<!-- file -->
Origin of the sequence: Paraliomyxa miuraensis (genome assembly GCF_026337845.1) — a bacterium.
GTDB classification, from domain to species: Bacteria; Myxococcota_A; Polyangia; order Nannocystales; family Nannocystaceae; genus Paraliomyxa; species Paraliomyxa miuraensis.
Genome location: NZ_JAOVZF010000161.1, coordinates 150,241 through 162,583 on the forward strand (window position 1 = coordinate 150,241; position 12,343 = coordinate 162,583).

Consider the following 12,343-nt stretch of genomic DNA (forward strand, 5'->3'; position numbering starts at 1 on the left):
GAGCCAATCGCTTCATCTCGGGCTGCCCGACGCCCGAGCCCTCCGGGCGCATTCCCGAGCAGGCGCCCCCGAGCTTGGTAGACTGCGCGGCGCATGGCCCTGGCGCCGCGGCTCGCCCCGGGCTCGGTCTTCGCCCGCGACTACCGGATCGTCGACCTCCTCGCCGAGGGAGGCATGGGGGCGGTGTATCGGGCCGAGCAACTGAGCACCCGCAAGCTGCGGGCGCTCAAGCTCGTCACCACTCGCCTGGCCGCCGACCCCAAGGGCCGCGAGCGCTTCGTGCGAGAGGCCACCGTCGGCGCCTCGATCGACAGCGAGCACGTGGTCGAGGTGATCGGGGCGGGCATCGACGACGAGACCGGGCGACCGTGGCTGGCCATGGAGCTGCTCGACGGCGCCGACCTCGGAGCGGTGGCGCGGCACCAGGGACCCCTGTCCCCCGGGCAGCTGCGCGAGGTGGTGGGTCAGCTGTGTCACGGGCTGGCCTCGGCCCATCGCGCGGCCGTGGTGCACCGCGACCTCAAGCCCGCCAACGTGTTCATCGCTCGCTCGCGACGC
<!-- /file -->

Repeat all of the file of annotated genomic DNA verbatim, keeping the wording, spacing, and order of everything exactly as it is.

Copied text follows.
Origin of the sequence: Paraliomyxa miuraensis (genome assembly GCF_026337845.1) — a bacterium.
GTDB classification, from domain to species: Bacteria; Myxococcota_A; Polyangia; order Nannocystales; family Nannocystaceae; genus Paraliomyxa; species Paraliomyxa miuraensis.
Genome location: NZ_JAOVZF010000161.1, coordinates 150,241 through 162,583 on the forward strand (window position 1 = coordinate 150,241; position 12,343 = coordinate 162,583).

Consider the following 12,343-nt stretch of genomic DNA (forward strand, 5'->3'; position numbering starts at 1 on the left):
GAGCCAATCGCTTCATCTCGGGCTGCCCGACGCCCGAGCCCTCCGGGCGCATTCCCGAGCAGGCGCCCCCGAGCTTGGTAGACTGCGCGGCGCATGGCCCTGGCGCCGCGGCTCGCCCCGGGCTCGGTCTTCGCCCGCGACTACCGGATCGTCGACCTCCTCGCCGAGGGAGGCATGGGGGCGGTGTATCGGGCCGAGCAACTGAGCACCCGCAAGCTGCGGGCGCTCAAGCTCGTCACCACTCGCCTGGCCGCCGACCCCAAGGGCCGCGAGCGCTTCGTGCGAGAGGCCACCGTCGGCGCCTCGATCGACAGCGAGCACGTGGTCGAGGTGATCGGGGCGGGCATCGACGACGAGACCGGGCGACCGTGGCTGGCCATGGAGCTGCTCGACGGCGCCGACCTCGGAGCGGTGGCGCGGCACCAGGGACCCCTGTCCCCCGGGCAGCTGCGCGAGGTGGTGGGTCAGCTGTGTCACGGGCTGGCCTCGGCCCATCGCGCGGCCGTGGTGCACCGCGACCTCAAGCCCGCCAACGTGTTCATCGCTCGCTCGCGACGC